‘It is what we leave as a legacy that is the measure of our existence’
On Thursday, 27th May 1937 a little girl was born to Harold and Florence (Flo) Marriott in a small fishing village in Hoylake, Cheshire.
They named her Sheila Jane, or ‘Blondie’.
The reference to the colour of her hair was frequently shouted by her mum, as with ten children, it was easier to go by the hair colour of her offspring than remember their names individually in the heat of the moment. More often than not, by the time Flo had shouted each one in turn, and finally found the right name, the moment had passed and she had forgotten why she wanted to chastise that particular child in the first place.
They all shared a small terraced house that had the added luxury of an outside brick-built loo with complimentary newspaper squares for toilet paper and a howling breeze under the wooden door which acted as an early prototype for our modern day Vent Axia to dissipate any unwanted odours.
Sheila wore knickers made from black-out material, had her shoes mended with the leather from her Dad’s old belts, shared a tin bath in front of the coal fire with as many sisters that could squeeze into the tub in one go and slept six in a bed. The war years were harsh; curfews, rationing, hand-me-downs and fear.
She left school at 14 with a limited education, but she never once let this deter her later in life. She never gave up, never admitted defeat. She worked hard to reach the dreams that she couldn’t touch in her youth. She won prizes for poetry, painted vibrant, exciting and passionate studies, she crafted pottery and created beautiful hand-knitted designer clothing and she began to write a book.
She loved life, loved to dance in her bare feet, swinging her shoes over her shoulder as she skipped, slightly worse for wear, from pavement to gutter to puddles on her way home from the pub. She wore silly woollen hats in bad weather, hunched under pasting-board tables with her granddaughter, trying to sell tat to passing neighbours to raise money for the Blue Peter Appeal. She played the penny arcade and Roll-a-ball Horse Derby, cheated relentlessly at Trivial Pursuit and gave the most amazing family Christmases full of fun, laughter, love, Bing Crosby’s White Christmas and the famous upside down turkey that looked like it had been run over by the No.23 bus.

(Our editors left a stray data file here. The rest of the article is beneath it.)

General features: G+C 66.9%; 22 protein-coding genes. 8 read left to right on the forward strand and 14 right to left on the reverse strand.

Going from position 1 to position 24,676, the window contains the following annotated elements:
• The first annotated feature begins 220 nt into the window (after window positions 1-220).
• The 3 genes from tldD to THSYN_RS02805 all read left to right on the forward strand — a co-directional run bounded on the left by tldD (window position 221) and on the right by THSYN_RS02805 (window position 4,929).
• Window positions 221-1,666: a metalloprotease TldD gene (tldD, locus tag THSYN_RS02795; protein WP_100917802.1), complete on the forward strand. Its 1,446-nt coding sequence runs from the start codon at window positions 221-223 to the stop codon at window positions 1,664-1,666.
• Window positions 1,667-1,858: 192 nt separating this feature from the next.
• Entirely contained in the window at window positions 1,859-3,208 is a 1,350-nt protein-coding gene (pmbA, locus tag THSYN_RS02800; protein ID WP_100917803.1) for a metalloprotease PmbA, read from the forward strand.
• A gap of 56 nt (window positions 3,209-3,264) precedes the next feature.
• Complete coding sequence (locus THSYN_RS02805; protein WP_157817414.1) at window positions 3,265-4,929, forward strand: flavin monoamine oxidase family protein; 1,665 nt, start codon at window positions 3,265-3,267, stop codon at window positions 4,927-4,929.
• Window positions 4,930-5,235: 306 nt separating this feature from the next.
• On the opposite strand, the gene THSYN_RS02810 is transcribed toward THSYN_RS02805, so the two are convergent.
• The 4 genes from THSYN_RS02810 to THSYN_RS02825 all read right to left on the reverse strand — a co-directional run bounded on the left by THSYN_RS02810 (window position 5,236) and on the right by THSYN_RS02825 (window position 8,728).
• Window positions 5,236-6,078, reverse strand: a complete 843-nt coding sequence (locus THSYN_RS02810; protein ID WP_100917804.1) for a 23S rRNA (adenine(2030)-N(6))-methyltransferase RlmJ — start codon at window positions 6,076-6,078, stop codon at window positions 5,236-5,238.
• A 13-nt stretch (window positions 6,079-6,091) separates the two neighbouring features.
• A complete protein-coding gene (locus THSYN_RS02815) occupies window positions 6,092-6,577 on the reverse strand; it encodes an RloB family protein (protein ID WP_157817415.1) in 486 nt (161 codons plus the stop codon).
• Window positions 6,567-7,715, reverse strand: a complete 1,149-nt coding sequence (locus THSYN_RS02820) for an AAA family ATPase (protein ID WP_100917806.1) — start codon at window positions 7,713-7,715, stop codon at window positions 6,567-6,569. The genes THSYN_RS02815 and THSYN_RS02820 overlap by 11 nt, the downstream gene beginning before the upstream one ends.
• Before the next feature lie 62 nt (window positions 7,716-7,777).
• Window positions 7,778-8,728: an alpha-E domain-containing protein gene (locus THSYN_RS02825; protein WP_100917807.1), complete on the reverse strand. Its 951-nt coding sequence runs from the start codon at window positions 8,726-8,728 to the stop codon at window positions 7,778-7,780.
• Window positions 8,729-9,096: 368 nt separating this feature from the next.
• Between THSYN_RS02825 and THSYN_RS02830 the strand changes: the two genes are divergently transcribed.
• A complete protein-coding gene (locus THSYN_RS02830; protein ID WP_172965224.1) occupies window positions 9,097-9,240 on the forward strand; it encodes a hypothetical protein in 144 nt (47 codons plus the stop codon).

She could drink her weight in Brandy, fall asleep on the sofa, snore for twenty minutes and wake up sober. No matter how hard she tried, she couldn’t cough and fart at the same time. The fart was always on a hilarious three second delay.
She was always there for others, with her love, kindness, compassion and acceptance. She was the welcome ear to listen, the security of a warm hug and the wise words of experience.
How do I know all these things about Sheila?
I know because she was my mum. My fabulous, wonderful, beautiful mum.
And today would have been her 80th birthday.
I’m sitting here sadly wondering how she would have been at Eighty. My loss as raw today as it was when she left to jump puddles, barefoot into the afterlife without finishing her book…..
……and then as the tears fell, I remembered.
I remembered her vibrancy, her laughter, her joy at living and her legacy in me, my daughter and my granddaughters.
It was how she had lived not how she had died that became my abiding memory, and with it came a perfect picture of mum at Eighty.
She has remained untouched by the passing of time, still blonde, still smiling, a Brandy in hand as she smokes her cigarette with her pretty bare feet dancing in time to the music whilst her party guests enjoy her home-made ‘Mary Roses’ eggs …. and she is still coughing fit to burst to try and cover up her turkey induced, three-second-delay farts!
So, Happy 80th Birthday Mum. Wherever you are, keep dancing, keep laughing and hopefully you will have mastered the art of good timing by now…but if you haven’t, I think it’s highly unlikely your guardian angel will be standing behind you when you cough!
My love today and always,